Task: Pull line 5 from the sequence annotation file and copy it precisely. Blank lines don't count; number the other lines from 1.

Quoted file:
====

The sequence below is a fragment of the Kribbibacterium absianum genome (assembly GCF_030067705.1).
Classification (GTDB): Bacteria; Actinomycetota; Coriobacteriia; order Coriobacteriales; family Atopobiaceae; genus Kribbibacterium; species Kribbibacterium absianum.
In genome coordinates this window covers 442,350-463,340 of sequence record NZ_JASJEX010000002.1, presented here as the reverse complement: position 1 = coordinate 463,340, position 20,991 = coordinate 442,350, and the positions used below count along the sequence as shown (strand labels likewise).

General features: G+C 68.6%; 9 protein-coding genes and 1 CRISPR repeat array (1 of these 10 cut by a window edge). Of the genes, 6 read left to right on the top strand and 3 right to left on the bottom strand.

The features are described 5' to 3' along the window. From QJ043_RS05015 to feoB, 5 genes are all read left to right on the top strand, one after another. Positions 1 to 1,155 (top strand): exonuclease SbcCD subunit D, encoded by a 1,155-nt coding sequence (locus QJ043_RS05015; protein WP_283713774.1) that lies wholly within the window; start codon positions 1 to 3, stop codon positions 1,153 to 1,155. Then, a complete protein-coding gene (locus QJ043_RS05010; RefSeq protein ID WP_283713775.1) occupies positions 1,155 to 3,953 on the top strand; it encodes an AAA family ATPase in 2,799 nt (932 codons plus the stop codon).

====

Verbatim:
The features are described 5' to 3' along the window. From QJ043_RS05015 to feoB, 5 genes are all read left to right on the top strand, one after another. Positions 1 to 1,155 (top strand): exonuclease SbcCD subunit D, encoded by a 1,155-nt coding sequence (locus QJ043_RS05015; protein WP_283713774.1) that lies wholly within the window; start codon positions 1 to 3, stop codon positions 1,153 to 1,155. Then, a complete protein-coding gene (locus QJ043_RS05010; RefSeq protein ID WP_283713775.1) occupies positions 1,155 to 3,953 on the top strand; it encodes an AAA family ATPase in 2,799 nt (932 codons plus the stop codon).